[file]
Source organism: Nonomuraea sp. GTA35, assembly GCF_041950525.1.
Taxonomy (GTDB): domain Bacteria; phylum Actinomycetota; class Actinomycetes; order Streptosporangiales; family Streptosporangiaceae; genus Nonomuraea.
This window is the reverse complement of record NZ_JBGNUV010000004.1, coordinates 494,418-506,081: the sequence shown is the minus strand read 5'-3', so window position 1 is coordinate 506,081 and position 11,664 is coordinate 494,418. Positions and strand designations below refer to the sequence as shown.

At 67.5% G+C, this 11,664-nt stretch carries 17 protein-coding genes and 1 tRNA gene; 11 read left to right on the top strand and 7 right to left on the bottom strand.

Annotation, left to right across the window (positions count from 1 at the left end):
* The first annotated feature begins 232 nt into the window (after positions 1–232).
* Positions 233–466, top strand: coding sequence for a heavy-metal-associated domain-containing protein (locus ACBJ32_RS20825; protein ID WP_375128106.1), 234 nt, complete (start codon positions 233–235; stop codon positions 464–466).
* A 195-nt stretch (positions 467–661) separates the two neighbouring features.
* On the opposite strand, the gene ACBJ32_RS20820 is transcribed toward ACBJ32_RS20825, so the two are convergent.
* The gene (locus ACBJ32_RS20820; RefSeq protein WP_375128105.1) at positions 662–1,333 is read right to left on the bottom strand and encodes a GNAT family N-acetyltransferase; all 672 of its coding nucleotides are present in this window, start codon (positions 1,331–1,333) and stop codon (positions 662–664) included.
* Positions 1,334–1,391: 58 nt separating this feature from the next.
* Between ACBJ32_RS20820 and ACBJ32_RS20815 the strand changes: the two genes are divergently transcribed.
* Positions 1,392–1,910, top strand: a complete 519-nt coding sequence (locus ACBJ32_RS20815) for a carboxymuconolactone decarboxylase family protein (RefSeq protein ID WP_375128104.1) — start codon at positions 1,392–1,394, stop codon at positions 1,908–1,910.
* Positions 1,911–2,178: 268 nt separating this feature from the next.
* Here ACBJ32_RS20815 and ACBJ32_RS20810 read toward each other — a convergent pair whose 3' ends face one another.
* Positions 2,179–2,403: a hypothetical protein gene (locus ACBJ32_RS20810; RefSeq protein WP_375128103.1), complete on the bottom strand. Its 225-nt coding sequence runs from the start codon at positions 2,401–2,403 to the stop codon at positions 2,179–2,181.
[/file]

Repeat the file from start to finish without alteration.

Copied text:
Source organism: Nonomuraea sp. GTA35, assembly GCF_041950525.1.
Taxonomy (GTDB): domain Bacteria; phylum Actinomycetota; class Actinomycetes; order Streptosporangiales; family Streptosporangiaceae; genus Nonomuraea.
This window is the reverse complement of record NZ_JBGNUV010000004.1, coordinates 494,418-506,081: the sequence shown is the minus strand read 5'-3', so window position 1 is coordinate 506,081 and position 11,664 is coordinate 494,418. Positions and strand designations below refer to the sequence as shown.

At 67.5% G+C, this 11,664-nt stretch carries 17 protein-coding genes and 1 tRNA gene; 11 read left to right on the top strand and 7 right to left on the bottom strand.

Annotation, left to right across the window (positions count from 1 at the left end):
* The first annotated feature begins 232 nt into the window (after positions 1–232).
* Positions 233–466, top strand: coding sequence for a heavy-metal-associated domain-containing protein (locus ACBJ32_RS20825; protein ID WP_375128106.1), 234 nt, complete (start codon positions 233–235; stop codon positions 464–466).
* A 195-nt stretch (positions 467–661) separates the two neighbouring features.
* On the opposite strand, the gene ACBJ32_RS20820 is transcribed toward ACBJ32_RS20825, so the two are convergent.
* The gene (locus ACBJ32_RS20820; RefSeq protein WP_375128105.1) at positions 662–1,333 is read right to left on the bottom strand and encodes a GNAT family N-acetyltransferase; all 672 of its coding nucleotides are present in this window, start codon (positions 1,331–1,333) and stop codon (positions 662–664) included.
* Positions 1,334–1,391: 58 nt separating this feature from the next.
* Between ACBJ32_RS20820 and ACBJ32_RS20815 the strand changes: the two genes are divergently transcribed.
* Positions 1,392–1,910, top strand: a complete 519-nt coding sequence (locus ACBJ32_RS20815) for a carboxymuconolactone decarboxylase family protein (RefSeq protein ID WP_375128104.1) — start codon at positions 1,392–1,394, stop codon at positions 1,908–1,910.
* Positions 1,911–2,178: 268 nt separating this feature from the next.
* Here ACBJ32_RS20815 and ACBJ32_RS20810 read toward each other — a convergent pair whose 3' ends face one another.
* Positions 2,179–2,403: a hypothetical protein gene (locus ACBJ32_RS20810; RefSeq protein WP_375128103.1), complete on the bottom strand. Its 225-nt coding sequence runs from the start codon at positions 2,401–2,403 to the stop codon at positions 2,179–2,181.